What is meant by ‘Know Your Client (KYC)?’
For any employee of a Law Firm ‘Knowing Your Client’ is the top priority for all matters.
‘Knowing Your Client’ falls at the heart of Anti-Money Laundering (AML) Regulations. This entails obtaining sufficient information about a client’s situation, personal, financial, and professional, before providing advice.
You must make sure your client is who they say they are.
However, ‘Knowing Your Client’ goes beyond obtaining basic evidence of identity. Identity information alone does not reduce the risk of money laundering, and greater scrutiny is needed to fully ‘Know’ your client.
Why is it important?
KYC and AML obligations are not a new development, but a number of recent events and cases have re-highlighted its importance and the very serious consequences of a failure of compliance.
For example, in 2021 a man returned home to find his property and belongings had been sold by someone who had stolen his identity (https://www.bbc.co.uk/news/uk-england-essex-59069662). This was a major breach of AML Regulations resulting in a police investigation of the transaction and the firm in question; all because the basic checks were not properly undertaken.
Law firms are at particularly high risk of becoming victims of money laundering as confirmed by the National Crime Agency’s latest Risk Assessment. There were 5.1 million fraud offences alone in the year ending September 2021 according to the Office of National Statistics.
Thus, the legal sector has fallen under increasing pressure to ensure KYC and AML processes are watertight, placing these requirements at the top of its list of priorities.
It is not just qualified individuals who must ensure that compliance is met, anyone working within a law firm must ensure AML and KYC checks are undertaken and ensure compliance.
Consequences of not ‘Knowing Your Client’
The consequences for breaching the standards in regard to KYC and AML are severe.
A recent example of the consequences of such a breach is Mishcon de Reya LLP who were find £232,500 after the SRA found a serious breach of AML rules. The SRA found the firm had failed to carry out the required level of due diligence, resulting in the record fine.
Failure to comply with AML laws and regulations, and breaches of financial sanctions, have serious consequences: punitive fines, criminal proceedings, damaged reputations and sanctioning amongst the penalties– all crystal-clear motivations to justify efforts of compliance.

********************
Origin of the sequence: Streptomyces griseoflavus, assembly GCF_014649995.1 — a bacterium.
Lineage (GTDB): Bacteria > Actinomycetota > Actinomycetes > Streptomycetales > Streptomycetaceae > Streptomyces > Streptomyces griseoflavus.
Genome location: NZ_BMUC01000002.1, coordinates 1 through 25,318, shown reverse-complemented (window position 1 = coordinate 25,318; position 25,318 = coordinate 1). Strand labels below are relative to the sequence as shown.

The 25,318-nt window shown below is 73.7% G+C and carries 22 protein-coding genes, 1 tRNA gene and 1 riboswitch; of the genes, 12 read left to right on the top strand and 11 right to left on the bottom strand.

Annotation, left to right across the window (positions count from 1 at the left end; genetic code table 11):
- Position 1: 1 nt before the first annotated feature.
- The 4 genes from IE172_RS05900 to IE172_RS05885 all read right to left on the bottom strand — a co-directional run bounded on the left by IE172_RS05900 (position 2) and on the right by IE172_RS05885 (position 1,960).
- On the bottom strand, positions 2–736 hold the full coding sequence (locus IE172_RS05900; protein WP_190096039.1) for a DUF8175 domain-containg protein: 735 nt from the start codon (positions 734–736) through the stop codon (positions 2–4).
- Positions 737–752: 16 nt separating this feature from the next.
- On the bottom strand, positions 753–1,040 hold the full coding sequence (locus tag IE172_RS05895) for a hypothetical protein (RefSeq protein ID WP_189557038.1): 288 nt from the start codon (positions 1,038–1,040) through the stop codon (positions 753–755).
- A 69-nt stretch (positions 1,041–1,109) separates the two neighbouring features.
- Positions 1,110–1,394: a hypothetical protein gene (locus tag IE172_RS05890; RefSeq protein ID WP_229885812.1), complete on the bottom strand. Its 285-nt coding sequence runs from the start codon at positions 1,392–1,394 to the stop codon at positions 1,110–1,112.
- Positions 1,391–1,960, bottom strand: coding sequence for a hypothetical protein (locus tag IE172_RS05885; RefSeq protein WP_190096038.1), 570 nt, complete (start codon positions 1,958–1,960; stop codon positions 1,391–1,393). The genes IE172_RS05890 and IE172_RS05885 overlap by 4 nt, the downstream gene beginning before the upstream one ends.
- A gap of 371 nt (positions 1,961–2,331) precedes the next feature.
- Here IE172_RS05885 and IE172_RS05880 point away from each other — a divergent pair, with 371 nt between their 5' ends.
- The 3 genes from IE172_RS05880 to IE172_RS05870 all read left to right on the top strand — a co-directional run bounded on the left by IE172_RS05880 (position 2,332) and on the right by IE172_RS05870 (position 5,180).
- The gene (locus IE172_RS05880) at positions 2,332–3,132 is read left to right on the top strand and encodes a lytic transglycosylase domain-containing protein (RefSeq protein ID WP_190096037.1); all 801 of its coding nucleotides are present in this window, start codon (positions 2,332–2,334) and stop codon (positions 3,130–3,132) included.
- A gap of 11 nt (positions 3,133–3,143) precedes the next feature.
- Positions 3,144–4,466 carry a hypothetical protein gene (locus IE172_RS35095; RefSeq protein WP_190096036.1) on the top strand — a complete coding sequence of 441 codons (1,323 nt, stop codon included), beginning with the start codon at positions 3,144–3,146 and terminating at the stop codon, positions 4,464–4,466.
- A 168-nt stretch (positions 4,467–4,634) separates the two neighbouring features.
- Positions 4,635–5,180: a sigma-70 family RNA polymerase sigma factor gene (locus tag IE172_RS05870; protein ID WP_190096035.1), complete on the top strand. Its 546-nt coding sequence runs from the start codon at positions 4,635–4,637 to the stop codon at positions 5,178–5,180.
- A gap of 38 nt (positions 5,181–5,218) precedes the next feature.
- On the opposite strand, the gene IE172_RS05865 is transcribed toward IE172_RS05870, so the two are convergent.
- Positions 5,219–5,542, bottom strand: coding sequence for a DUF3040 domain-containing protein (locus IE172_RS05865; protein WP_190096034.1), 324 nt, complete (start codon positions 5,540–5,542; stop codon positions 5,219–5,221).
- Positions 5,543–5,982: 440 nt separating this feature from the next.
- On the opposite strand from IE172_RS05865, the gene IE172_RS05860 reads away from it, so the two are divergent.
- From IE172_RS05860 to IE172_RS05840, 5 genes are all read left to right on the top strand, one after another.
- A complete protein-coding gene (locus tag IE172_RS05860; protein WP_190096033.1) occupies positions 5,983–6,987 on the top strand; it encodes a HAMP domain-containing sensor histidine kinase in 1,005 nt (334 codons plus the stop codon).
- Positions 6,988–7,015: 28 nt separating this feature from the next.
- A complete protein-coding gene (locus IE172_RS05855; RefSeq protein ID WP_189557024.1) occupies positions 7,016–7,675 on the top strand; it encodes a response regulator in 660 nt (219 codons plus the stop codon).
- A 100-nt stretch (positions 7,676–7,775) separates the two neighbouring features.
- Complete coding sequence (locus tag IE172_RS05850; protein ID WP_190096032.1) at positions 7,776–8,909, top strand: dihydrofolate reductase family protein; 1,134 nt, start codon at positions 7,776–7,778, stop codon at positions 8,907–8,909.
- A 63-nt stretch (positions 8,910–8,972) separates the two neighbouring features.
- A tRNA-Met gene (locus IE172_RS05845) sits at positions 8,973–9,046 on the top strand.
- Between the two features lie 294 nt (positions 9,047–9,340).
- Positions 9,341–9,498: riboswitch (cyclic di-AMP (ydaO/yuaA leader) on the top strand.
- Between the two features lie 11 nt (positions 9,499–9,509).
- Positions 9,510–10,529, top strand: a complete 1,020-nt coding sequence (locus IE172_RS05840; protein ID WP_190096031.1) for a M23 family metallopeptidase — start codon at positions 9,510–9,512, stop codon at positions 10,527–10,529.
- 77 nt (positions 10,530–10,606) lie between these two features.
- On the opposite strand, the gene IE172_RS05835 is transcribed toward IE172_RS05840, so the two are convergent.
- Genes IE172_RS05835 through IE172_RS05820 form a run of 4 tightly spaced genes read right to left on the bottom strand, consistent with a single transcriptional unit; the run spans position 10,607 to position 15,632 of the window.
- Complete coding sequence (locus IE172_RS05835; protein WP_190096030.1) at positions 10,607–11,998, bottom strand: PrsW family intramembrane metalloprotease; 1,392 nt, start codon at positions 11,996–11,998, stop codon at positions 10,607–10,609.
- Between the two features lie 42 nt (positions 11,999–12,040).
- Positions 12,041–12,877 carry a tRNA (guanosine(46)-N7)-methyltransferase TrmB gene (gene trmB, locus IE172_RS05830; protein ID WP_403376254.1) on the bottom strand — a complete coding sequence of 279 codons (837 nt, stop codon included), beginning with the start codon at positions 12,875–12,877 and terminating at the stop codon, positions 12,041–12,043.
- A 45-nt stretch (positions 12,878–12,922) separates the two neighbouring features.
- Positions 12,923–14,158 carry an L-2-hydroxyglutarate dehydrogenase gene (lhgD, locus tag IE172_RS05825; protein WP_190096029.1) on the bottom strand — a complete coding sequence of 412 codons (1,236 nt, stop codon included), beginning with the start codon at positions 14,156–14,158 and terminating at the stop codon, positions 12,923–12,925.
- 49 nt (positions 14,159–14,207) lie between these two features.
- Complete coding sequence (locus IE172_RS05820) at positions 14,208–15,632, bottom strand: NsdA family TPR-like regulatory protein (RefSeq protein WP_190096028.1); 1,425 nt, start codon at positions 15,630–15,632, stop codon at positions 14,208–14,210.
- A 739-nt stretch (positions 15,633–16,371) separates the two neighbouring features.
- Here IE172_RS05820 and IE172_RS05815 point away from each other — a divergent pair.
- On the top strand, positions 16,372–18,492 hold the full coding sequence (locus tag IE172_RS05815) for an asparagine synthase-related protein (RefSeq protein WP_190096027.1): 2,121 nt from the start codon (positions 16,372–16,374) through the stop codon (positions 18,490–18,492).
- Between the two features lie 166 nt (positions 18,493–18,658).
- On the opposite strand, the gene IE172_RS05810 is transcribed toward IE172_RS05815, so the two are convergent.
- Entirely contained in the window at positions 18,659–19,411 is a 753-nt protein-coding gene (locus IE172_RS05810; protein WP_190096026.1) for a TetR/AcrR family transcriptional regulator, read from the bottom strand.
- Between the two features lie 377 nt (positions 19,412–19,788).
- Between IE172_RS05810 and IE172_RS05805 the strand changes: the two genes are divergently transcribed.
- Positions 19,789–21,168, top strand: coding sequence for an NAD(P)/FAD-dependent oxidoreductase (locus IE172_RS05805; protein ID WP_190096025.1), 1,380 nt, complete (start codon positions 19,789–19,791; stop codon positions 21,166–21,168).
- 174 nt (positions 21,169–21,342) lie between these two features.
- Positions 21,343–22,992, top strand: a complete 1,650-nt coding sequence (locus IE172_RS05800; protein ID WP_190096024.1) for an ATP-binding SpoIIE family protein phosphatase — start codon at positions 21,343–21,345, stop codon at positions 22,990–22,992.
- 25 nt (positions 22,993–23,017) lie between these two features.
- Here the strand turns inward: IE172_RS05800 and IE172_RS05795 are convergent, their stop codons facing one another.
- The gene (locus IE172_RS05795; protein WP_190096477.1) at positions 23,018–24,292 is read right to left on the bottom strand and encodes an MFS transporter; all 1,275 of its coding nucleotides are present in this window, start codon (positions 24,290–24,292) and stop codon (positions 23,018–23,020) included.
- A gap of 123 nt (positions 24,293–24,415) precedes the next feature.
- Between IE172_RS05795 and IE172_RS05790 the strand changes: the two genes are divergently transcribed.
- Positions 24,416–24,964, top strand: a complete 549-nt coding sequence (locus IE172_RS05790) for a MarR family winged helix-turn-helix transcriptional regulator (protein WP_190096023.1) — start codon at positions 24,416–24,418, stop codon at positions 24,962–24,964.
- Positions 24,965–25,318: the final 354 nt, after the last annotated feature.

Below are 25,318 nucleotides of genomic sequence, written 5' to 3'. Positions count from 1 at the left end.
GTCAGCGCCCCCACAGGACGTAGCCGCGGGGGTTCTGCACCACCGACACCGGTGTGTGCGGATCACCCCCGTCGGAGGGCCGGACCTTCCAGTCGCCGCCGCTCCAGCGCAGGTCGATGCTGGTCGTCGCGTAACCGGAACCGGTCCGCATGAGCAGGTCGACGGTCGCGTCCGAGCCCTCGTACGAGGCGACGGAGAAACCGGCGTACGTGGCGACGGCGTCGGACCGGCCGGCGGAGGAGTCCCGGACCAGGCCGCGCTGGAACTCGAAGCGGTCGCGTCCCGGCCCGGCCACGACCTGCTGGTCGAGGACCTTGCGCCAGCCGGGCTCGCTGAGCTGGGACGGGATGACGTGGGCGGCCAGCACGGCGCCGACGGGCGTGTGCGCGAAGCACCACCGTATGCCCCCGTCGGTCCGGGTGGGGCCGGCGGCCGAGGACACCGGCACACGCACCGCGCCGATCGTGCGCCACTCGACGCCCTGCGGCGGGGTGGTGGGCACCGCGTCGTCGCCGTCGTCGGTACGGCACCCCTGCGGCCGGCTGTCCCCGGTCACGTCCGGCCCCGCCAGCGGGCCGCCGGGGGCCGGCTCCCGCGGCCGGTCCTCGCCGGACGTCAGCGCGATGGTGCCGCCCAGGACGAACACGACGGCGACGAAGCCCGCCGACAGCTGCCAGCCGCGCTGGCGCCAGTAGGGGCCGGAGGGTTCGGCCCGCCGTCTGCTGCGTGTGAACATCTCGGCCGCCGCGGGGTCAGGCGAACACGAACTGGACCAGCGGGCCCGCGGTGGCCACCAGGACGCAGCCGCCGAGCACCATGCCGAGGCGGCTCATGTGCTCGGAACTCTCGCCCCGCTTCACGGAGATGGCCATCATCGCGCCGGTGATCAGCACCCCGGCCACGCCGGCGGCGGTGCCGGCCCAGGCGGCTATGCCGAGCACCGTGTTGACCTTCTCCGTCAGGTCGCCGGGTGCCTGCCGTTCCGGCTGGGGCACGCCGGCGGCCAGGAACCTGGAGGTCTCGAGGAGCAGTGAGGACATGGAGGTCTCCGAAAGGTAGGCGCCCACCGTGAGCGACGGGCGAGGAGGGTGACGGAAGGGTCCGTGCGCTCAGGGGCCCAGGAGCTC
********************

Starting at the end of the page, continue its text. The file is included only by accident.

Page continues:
The SRA have begun to issue more and more fines for smaller breaches of AML, and ‘knocking on doors’ is becoming increasingly commonplace. In early 2021 13 firms were fined for a late submission of their declarations of AML compliance. This shows that compliance has moved up the agenda and it is vital that everyone preforms the correct checks on all their clients.
As recently as last week a firm in Telford faced fines for multiple failures; these such failures result in a permanent record on a firms SRA Regulatory Record and individuals can be struck off in these circumstances.
How to ‘Know Your Client’
With the above discussion of fines and penalties, it is important to ascertain just what is required to meet the Regulations.
The extent to which checks must be undertaken depend on the client, such as if they are a Politically Exposed Person (PEP), and the nature of the transaction, such as complex company transactions. However, for all basic transactions, there are three key factors:
1 – Obtaining Identification, both photo and proof of address
2 – Identify if there is a beneficial owner who is not the client and take reasonable measures to understand the relationship, ownership or control structure or a legal person, trust, company etc.
The importance of this step has recently been highlighted in Rushbrooke UK Ltd v 4 Designs Concept Ltd, where a Bristol firm has been ordered to pay costs as the Director had no authority on his own to give instructions. https://www.lawgazette.co.uk/news/firm-to-pay-wasted-costs-after-negligence-in-bringing-case/5113006.article
3 – Assess, and obtain any further information, on the purpose of the relationship/transaction
As stated above, the way that you comply may differ from case to case, but if you cannot complete the above Due Diligence, then you cannot proceed with a matter. This Due Diligence must be completed for ALL parties to a transaction or matter, not just the point of contact.
It must also be pointed out that you must continue to monitor clients throughout transactions and on occasions of repeat business.
It would normally be at this point where an article provides reassurance on the above subject, but the importance of thorough AML and KYC checks, and the consequences when this is not carried out, cannot be stressed enough. In 2021, 273 reports of potential AML breaches were made to the SRA, with 29 enforcement actions undertaken.
Whether you are assisting with or undertaking a Will, Probate, Property Transaction, Divorce or Complex Company Transaction, it is vital that you all ‘Know Your Client.’